In a debate with Majlis Member Hamid Rasaei at the University of Tehran, reformist academic Sadegh Zibakalam said that the elections were a farce intended to grant the regime political maneuverability, and assessed that turnout would not be significant, because the elections could not make any change to the makeup of the Majlis.[6] In an interview with the Kaleme website, Ardeshir Amir Arjomand, the spokesman of the Green Movement Coordination Council and an advisor to Mousavi, thanked the public for boycotting the elections, and said that the reported turnout rate of 64% had been pre-determined by the regime. He added that this figure was just as reliable as the claim of Syrian President Bashar Al-Assad that over 50% of Syria's citizens had participated in the recent referendum even while he was massacring them.[7] Broadly speaking, the Iranian public received the elections with indifference. The student sector, which in the past has exhibited a high level of political involvement, showed little interest in the debates that were held at the universities by representatives of various parties, and attendance at these events was thin.[8]


Cartoon on Facebook page titled "I'm Not Voting" shows a cleric (possibly Khamenei) urinating on a map of Iran (colored green to represent the Green Movement) and on a caption calling for "free elections."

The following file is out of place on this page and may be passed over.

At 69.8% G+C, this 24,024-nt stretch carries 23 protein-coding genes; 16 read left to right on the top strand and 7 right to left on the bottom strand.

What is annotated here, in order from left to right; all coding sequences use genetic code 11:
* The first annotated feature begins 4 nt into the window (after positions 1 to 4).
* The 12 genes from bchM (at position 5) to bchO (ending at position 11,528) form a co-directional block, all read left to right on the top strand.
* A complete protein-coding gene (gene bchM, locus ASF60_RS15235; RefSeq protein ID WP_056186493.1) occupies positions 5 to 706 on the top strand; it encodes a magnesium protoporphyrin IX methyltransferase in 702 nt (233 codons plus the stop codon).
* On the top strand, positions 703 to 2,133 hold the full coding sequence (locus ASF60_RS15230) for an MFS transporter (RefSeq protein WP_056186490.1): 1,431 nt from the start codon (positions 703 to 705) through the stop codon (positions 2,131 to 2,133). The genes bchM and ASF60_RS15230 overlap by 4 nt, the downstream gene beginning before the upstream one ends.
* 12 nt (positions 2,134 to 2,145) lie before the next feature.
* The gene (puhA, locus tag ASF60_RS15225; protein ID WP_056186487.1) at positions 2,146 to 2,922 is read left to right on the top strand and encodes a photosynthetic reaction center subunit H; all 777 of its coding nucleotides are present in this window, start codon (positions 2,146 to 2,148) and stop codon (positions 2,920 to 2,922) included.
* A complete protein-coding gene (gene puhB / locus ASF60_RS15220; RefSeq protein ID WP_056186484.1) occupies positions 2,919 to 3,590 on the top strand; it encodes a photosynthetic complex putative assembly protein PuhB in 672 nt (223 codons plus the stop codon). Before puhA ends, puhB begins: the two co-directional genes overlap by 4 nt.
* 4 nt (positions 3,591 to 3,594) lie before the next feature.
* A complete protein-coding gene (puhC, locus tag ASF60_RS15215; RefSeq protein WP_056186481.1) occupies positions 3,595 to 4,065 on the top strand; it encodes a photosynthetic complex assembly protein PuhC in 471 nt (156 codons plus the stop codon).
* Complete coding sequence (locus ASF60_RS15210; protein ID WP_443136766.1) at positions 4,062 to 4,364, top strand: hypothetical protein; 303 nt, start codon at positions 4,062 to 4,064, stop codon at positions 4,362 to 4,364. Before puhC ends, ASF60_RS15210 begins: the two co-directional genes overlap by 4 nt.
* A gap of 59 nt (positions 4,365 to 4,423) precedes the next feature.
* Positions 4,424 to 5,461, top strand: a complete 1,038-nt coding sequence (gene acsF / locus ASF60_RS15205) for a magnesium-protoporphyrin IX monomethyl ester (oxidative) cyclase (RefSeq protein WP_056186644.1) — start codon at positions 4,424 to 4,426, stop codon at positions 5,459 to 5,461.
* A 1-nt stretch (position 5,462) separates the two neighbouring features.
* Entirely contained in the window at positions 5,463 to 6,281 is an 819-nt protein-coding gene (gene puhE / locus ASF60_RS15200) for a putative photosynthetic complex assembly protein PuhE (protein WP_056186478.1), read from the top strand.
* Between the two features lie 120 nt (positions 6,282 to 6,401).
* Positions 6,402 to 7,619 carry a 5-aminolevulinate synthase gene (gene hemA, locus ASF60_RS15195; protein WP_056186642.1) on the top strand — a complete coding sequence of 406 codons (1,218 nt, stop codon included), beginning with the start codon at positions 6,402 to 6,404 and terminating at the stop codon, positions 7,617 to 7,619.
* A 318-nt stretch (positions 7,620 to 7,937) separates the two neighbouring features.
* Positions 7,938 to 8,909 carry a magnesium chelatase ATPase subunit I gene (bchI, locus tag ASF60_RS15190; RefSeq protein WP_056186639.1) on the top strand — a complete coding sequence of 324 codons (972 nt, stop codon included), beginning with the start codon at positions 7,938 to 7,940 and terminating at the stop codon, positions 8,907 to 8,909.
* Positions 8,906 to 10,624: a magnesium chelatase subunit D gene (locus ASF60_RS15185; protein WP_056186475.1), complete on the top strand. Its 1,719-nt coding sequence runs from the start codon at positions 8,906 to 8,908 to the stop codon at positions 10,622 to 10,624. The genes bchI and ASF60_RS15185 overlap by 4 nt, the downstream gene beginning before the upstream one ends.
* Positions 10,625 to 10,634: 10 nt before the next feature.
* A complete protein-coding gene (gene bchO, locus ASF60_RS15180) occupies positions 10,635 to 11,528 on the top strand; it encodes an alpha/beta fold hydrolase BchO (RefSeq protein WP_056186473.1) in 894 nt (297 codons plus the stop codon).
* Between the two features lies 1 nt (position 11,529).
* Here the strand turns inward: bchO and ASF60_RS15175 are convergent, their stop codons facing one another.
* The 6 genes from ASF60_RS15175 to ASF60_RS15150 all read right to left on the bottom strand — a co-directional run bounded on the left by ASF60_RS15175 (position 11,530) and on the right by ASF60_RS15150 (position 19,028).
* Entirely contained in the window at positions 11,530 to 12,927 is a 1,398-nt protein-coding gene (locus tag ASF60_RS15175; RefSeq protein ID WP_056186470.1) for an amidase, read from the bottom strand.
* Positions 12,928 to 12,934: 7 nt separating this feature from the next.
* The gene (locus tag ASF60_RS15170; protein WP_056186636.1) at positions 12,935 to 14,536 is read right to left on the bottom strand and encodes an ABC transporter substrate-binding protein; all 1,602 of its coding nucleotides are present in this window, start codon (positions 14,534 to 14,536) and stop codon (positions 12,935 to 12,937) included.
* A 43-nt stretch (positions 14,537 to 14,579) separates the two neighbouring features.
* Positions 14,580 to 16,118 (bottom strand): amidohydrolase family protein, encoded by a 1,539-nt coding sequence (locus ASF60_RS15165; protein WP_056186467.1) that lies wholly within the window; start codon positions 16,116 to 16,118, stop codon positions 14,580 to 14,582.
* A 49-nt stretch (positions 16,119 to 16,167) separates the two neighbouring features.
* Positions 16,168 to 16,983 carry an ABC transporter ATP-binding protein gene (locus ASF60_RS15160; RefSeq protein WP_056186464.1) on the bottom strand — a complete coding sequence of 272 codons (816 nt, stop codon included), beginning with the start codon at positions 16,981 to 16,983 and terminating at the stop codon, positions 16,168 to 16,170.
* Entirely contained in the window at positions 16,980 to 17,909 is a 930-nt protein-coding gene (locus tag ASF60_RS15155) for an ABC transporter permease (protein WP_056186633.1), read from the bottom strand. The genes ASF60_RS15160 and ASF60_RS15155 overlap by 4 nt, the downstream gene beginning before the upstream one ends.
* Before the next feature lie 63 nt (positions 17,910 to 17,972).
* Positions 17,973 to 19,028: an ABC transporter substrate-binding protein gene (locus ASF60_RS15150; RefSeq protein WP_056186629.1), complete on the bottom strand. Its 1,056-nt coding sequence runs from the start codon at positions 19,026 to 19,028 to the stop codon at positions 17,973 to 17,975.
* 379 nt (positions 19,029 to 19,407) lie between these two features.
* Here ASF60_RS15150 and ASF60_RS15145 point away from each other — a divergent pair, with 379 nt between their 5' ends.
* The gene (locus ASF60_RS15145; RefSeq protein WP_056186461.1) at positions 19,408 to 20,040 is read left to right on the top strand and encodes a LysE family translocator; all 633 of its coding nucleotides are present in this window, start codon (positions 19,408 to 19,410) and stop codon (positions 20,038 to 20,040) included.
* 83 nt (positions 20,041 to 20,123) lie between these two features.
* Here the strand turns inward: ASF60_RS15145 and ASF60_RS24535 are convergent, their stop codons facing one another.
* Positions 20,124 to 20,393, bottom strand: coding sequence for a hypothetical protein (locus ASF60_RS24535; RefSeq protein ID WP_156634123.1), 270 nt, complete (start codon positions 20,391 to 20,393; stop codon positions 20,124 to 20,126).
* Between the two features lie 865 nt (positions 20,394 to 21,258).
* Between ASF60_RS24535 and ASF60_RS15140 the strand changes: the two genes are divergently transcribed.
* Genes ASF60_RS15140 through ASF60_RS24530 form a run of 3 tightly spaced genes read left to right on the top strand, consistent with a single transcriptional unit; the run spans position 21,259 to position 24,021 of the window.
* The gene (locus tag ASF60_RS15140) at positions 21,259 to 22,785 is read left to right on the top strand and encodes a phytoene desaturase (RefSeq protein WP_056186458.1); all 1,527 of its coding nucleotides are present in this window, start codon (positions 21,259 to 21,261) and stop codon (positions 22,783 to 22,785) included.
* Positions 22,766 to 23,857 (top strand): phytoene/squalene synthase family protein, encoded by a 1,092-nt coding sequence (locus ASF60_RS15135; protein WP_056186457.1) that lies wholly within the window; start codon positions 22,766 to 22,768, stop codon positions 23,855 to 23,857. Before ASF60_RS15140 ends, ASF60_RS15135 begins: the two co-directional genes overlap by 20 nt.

[9]

4. Fearing a mass boycott of the elections, the regime launched an intense campaign exhorting the public to participate, so as to demonstrate that the regime has a broad support base. To this end, it recruited ayatollahs and jurisprudents who ruled that voting is a religious duty,[10] politicians who warned that boycotting the elections would serve the West and harm the regime, and various other figures, such as Mohammad Baqer Qalibaf, the mayor of Tehran, and Yahya Rahim Safavi, Khamenei's security advisor, who urged the public not to participate in the boycott.[11] IRGC Political Bureau head Yadollah Javani said at an IRGC conference that nobody had the right to refrain from voting, explaining that a maximal turnout would express the people's support for the regime.[12] The daily Kayhan claimed that voting would cause the West to stop pressuring Iran: "If, on March 2, the West assesses that the pressure [exerted upon] the Iranian people has not caused it to change its views [regarding the regime], [that pressure] will stop."[13] One month earlier, Kayhan had stated that the reformists' boycott of the elections was the result of a conspiracy hatched by the White House, aimed at weakening the Iranian regime, and added that boycotting these elections was a greater act of treason than what had occurred during the presidential elections in 2009, which resulted in fitna.[14] At a conference of martyrs' families, senior IRGC official Mohammad Reza Yazdi said, in a similar vein, that "the people's participation in the elections would directly affect the next steps of [Iran's] enemies."[15]